As required by our Constitution and subsequent federal law, Congress met Friday afternoon in a joint session to certify the 2016 electoral votes for President and Vice President. Vice President Joe Biden fulfilled his role as President of the Senate by presiding over the session, which was historic, but not all that dramatic.
The first drama came as several disgruntled House Democrats raised formal objections to the Electoral College results. The nature of their discontent ranged from complaints alleging Russian interference and voter suppression to claims of illegal votes cast by GOP electors.
However, their objections all failed for lack of any Senate backing, which is a legal requirement for consideration. Rep. Maxine Waters, D. Calif. asked, “Is there one U.S. Senator who will join me? Just one?” The only response was the sound of silence from senators, Democratic and Republican.
Biden repeatedly used his gavel to dash Democratic debate on the objections, saying they could not be entertained. When the final tally was certified, Biden announced, “It is over.” And so it was. Trump prevailed over Clinton 304 electoral votes to her 227.
Drama morphed into melodrama when three protestors, shouting from the visitor galleries, were escorted out of the chamber. One left a Parthian shot, “Donald Trump as commander in chief is a threat to American democracy!”
Despite the drama and melodrama of the joint session that certified Trump’s victory, it was mostly a model of civility and decorum. Not so, the long, contentious and controversial presidential elections of 2016.
The presidential primaries and caucuses of 2016 culminated in the nomination of Hillary Clinton by the Democrats and Donald Trump by the Republicans. Clinton was heavily favored to win by the media, political experts, pundits, and practically everyone else -- including most of the prominent pollsters.,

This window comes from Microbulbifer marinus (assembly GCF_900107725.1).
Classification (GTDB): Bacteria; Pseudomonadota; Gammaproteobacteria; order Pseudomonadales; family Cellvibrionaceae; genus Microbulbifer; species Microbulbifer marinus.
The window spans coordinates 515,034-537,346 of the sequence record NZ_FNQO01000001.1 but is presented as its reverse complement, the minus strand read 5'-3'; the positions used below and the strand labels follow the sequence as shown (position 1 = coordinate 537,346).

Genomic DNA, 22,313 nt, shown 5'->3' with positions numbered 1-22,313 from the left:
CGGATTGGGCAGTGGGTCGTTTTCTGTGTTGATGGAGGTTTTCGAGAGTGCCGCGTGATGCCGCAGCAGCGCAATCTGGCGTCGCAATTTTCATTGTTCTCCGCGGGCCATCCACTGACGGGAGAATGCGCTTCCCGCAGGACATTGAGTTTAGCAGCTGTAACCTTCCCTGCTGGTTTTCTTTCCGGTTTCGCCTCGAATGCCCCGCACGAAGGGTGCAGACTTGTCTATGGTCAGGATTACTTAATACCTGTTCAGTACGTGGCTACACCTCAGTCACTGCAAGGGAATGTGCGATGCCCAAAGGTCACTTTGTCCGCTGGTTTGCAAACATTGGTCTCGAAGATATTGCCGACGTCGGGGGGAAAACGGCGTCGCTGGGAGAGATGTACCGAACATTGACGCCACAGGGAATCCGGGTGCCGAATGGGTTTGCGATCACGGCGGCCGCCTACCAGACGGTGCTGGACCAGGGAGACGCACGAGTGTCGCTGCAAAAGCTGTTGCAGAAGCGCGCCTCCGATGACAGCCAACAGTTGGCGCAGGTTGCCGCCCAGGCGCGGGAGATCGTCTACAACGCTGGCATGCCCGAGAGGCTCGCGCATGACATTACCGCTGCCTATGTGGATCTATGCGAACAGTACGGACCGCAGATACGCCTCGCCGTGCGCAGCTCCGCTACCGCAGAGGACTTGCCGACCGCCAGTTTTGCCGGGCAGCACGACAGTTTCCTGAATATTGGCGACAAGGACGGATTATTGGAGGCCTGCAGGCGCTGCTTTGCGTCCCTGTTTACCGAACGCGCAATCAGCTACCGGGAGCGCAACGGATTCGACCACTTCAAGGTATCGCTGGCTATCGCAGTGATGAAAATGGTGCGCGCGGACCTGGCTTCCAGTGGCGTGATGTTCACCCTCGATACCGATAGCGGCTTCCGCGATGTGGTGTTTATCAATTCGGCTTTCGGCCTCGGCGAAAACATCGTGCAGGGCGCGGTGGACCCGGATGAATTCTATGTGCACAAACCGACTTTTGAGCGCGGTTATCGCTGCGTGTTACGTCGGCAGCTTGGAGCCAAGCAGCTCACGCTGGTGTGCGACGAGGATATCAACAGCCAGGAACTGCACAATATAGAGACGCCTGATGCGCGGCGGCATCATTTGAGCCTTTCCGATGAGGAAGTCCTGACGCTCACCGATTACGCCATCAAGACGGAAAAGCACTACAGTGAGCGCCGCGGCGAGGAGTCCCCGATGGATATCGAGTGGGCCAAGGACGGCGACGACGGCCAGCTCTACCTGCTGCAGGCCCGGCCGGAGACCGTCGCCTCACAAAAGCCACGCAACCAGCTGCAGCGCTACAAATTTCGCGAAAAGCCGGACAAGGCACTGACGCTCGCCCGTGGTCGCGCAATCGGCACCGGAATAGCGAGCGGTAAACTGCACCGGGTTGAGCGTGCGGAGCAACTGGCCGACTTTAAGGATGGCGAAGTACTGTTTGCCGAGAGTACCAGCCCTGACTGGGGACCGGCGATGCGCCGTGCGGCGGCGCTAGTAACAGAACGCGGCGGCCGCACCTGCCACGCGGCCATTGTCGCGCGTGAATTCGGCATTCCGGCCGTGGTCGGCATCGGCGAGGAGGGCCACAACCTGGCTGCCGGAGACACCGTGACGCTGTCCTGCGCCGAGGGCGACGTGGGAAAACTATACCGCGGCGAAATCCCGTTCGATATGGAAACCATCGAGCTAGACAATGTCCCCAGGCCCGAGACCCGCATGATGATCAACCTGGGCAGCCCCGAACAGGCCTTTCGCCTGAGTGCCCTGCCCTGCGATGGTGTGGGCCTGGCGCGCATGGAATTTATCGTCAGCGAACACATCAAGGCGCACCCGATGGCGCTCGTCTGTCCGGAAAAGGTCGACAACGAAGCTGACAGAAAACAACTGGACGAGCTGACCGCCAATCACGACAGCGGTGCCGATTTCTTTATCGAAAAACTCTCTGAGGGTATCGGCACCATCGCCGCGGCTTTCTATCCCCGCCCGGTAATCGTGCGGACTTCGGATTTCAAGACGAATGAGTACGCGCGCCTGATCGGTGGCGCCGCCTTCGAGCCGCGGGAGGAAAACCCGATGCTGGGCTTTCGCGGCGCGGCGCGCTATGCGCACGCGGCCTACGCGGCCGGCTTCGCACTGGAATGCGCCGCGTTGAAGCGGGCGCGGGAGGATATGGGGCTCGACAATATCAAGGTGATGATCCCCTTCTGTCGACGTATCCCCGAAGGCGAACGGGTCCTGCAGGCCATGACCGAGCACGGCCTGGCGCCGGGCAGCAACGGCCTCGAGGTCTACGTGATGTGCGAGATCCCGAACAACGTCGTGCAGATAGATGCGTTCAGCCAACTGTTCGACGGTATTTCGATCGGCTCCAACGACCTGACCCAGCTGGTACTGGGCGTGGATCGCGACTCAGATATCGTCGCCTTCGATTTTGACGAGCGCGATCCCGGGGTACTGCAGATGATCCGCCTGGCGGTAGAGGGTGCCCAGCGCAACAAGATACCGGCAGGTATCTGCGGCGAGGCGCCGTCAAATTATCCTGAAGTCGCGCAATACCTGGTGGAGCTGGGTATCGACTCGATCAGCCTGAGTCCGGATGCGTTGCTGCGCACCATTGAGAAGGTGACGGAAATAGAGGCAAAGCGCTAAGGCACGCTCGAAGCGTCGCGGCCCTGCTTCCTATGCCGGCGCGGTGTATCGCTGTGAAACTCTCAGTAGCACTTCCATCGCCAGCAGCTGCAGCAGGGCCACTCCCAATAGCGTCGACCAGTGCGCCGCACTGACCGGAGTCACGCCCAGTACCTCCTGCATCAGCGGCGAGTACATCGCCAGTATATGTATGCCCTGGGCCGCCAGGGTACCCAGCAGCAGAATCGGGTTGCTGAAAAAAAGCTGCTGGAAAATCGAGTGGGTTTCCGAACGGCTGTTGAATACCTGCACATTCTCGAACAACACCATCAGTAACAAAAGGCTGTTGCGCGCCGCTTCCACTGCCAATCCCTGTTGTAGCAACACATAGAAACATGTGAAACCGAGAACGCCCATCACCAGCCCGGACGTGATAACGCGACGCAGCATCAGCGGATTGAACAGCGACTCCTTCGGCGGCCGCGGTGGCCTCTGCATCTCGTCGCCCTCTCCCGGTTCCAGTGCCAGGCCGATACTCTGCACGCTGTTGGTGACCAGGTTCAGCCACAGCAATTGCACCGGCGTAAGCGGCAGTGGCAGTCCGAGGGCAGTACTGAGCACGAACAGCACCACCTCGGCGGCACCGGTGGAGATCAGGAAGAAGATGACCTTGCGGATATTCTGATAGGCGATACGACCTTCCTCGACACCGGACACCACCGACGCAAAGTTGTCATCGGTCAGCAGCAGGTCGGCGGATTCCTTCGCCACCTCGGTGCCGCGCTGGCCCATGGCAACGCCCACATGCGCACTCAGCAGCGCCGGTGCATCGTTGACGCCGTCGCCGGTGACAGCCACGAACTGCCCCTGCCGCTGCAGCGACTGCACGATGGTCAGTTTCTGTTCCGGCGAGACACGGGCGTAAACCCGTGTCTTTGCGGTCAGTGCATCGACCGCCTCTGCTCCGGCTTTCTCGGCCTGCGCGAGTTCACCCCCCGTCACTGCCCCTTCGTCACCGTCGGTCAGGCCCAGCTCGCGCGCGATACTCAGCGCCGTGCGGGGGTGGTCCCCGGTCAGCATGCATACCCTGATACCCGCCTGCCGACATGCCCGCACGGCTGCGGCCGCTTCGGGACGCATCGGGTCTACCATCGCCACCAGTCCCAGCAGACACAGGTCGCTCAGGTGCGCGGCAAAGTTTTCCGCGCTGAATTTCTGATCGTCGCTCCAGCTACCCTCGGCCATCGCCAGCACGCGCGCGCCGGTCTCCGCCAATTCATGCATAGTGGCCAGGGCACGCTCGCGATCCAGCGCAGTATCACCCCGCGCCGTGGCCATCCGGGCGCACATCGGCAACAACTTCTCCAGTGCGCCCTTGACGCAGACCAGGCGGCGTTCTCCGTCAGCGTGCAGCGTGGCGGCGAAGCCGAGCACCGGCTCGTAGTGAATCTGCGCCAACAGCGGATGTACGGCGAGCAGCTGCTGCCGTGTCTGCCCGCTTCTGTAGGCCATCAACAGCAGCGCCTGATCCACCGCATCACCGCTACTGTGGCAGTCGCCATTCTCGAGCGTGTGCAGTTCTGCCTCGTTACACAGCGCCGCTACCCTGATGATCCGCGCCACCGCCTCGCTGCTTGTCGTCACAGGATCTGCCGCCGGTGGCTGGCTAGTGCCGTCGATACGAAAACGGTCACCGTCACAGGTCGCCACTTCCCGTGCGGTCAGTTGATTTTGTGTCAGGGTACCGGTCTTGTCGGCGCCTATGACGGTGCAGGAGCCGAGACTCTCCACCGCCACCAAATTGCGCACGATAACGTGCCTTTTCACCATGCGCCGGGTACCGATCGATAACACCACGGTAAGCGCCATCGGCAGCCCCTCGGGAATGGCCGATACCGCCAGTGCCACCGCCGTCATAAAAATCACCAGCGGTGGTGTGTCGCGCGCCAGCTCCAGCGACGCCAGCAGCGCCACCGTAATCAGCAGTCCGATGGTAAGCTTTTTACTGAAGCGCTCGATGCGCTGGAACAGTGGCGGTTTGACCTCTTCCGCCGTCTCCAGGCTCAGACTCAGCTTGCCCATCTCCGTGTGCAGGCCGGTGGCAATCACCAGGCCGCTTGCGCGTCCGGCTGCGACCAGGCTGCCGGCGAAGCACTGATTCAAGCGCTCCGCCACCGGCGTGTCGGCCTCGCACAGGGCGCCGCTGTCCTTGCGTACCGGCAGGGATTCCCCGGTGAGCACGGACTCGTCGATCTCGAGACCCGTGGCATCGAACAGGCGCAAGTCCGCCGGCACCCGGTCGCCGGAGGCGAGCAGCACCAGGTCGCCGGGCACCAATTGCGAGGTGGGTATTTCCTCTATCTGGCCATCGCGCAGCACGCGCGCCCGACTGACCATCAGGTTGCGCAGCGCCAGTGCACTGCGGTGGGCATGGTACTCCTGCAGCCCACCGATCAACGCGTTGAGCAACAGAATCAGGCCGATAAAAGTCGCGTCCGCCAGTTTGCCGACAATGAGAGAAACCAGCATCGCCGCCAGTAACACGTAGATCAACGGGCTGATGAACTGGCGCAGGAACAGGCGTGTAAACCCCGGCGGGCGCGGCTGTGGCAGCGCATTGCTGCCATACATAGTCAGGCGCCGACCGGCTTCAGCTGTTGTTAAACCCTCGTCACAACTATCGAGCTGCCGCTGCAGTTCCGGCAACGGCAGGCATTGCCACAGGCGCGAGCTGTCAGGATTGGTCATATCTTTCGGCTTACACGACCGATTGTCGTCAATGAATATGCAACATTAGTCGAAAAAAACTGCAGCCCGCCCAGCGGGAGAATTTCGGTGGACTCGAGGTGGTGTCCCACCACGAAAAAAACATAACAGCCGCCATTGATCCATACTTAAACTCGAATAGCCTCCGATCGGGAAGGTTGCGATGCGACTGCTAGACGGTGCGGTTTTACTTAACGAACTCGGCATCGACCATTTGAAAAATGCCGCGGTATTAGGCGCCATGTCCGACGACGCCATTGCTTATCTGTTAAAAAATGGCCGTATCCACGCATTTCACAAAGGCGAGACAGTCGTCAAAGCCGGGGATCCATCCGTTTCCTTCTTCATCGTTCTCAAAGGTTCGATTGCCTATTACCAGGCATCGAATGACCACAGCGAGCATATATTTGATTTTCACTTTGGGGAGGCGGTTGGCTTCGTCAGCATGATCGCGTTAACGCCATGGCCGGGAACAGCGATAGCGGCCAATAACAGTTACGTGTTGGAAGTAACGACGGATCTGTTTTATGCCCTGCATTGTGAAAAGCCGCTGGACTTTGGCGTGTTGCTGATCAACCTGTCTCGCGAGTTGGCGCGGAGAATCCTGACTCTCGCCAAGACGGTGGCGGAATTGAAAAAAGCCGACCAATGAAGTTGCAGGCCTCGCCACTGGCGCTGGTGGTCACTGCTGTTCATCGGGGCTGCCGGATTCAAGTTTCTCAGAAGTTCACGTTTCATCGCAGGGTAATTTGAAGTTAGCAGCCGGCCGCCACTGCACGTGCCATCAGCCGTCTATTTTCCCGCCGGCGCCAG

However, in the only polls that counted, Trump trounced Clinton by winning 306 electoral votes to her 232. Even after a three-state recount requested by Democrats failed to alter the outcome of Trump’s victories in Michigan, Ohio and Pennsylvania, anti-Trump forces continued their march for Clinton.
Next came a quixotic quest to “convert” 37 GOP electors faithful to Trump into so-called “faithless” electors, who would then cast their vote for someone else or abstain from voting altogether. That last-ditch effort not only failed; it backfired on the Democrats. They had 5 “faithless” electors to just 2 for Trump.
Now that Congress has certified Donald Trump to become our 45th President on Jan. 20, maybe he can find a way to heal and unite a divided nation. That could be his biggest challenge. Let’s all hope and pray he recognizes and rises responsibly to that challenge.
Retired Army Col. Thomas B. Vaughn can be reached at email@example.com.